Rob Rosenthal:

I gotta think, one of the things you hear from people who are blowing the whistle is retaliation, they're worried about retaliation. Tell us why that may not be a worry. Is that something they need to worry about?

Jason Brown:

Well, the statutes itself, not just the False Claims Act, by other statutes we invoke when we file these cases, stridently protect the whistleblower. So Congress is incentivized and the DOJ is incentivized to keep courageous individuals in employment when they blow the whistle, so can the employer take action? Yeah it's a possibility, it may happen, but since you have all this time to plan, we will work with individuals to try to strategize about what an exit route is if the individual wants to leave, and of course, if the individual wants to stay based upon the statute, we most of the time will potentially file another lawsuit if they're retaliated against based upon the revealing of the underlying False Claims Act. By the way, it generally seems to happen at the end of the day, most whistleblowers do leave the workspace for one reason or another, they don't wanna be there, or the company sometimes does do something retaliatory, and a lot of times whisteblowers under the law are handsomely paid for that portion of the case as well, in addition to the underlying monies that the government may receive.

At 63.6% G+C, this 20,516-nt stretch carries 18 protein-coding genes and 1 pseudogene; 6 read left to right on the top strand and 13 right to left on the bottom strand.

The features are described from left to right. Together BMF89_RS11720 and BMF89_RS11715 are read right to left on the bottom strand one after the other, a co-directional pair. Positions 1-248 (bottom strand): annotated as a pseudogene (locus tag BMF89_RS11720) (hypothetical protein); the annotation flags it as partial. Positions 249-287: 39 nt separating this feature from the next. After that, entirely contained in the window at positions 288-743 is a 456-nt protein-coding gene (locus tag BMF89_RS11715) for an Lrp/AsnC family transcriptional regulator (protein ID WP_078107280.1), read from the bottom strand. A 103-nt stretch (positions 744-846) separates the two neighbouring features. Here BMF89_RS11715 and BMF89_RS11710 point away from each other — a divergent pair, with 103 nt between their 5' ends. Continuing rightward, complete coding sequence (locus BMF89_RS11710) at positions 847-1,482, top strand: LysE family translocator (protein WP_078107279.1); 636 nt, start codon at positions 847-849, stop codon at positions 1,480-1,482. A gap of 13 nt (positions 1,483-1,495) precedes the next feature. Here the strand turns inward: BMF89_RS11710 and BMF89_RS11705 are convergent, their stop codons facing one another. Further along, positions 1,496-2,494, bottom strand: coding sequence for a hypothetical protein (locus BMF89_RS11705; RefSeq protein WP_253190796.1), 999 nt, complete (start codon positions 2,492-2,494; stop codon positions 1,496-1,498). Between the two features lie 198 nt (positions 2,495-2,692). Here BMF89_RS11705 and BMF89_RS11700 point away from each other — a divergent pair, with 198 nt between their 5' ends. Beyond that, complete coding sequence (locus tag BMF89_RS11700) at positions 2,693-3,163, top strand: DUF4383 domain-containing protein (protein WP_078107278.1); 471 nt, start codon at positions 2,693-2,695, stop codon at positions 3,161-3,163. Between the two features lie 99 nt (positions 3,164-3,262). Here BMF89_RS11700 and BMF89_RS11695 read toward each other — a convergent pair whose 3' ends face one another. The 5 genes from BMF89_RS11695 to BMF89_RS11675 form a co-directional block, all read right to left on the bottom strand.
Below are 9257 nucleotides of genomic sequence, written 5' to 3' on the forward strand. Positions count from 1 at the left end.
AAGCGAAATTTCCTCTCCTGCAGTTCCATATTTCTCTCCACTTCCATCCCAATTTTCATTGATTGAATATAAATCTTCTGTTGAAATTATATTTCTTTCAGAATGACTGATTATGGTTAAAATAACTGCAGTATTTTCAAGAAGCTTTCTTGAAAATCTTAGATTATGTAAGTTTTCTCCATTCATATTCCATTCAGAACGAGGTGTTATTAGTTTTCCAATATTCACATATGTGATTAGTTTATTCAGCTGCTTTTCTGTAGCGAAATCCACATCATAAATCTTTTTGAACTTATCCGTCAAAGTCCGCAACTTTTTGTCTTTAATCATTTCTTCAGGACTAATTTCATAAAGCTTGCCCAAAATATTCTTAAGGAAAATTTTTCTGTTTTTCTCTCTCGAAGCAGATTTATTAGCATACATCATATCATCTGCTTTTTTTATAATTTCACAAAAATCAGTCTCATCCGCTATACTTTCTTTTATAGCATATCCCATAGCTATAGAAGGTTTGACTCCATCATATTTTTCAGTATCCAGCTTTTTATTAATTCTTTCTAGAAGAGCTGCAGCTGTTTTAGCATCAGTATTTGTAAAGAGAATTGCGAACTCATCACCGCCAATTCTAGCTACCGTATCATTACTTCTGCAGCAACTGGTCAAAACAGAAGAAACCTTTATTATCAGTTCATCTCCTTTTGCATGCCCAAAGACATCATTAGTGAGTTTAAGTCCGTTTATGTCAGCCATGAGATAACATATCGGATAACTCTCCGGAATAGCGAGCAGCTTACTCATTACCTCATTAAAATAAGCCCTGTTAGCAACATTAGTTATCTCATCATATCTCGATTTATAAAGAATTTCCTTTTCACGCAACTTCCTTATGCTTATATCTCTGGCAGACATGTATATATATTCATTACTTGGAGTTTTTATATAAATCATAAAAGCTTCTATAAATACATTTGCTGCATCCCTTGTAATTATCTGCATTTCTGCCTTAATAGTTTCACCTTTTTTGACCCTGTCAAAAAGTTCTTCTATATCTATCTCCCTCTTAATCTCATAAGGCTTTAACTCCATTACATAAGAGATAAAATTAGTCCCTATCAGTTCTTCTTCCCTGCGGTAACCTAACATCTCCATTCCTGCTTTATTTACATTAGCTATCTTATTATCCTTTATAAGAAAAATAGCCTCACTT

Rob Rosenthal:

But I gotta think, avoiding the retaliation is another reason to do it the right way. If you do it the wrong way, then you're probably not as protected.

Jason Brown:

Yeah. That happens too much, too often. You see bad case law, you hear about cases where people thought they were blowing the whistle the right way, they're retaliated and fired and nothing anybody can do. So really, you should always seek legal advice early and often from a qualified firm that has a niche in the area of law that you're looking at, so you don't go to a heart surgeon for if you stub your toe and similarly, you're not gonna go to a domestic or family lawyer if you have a False Claims Act potential case.

Rob Rosenthal:

Last question, Jason, I don't know if we've talked about this before, but what if the whistle blower... Do they need to worry about, how much is this gonna cost me? AM I gonna have to have money on a pocket up front... How does that work?

Jason Brown: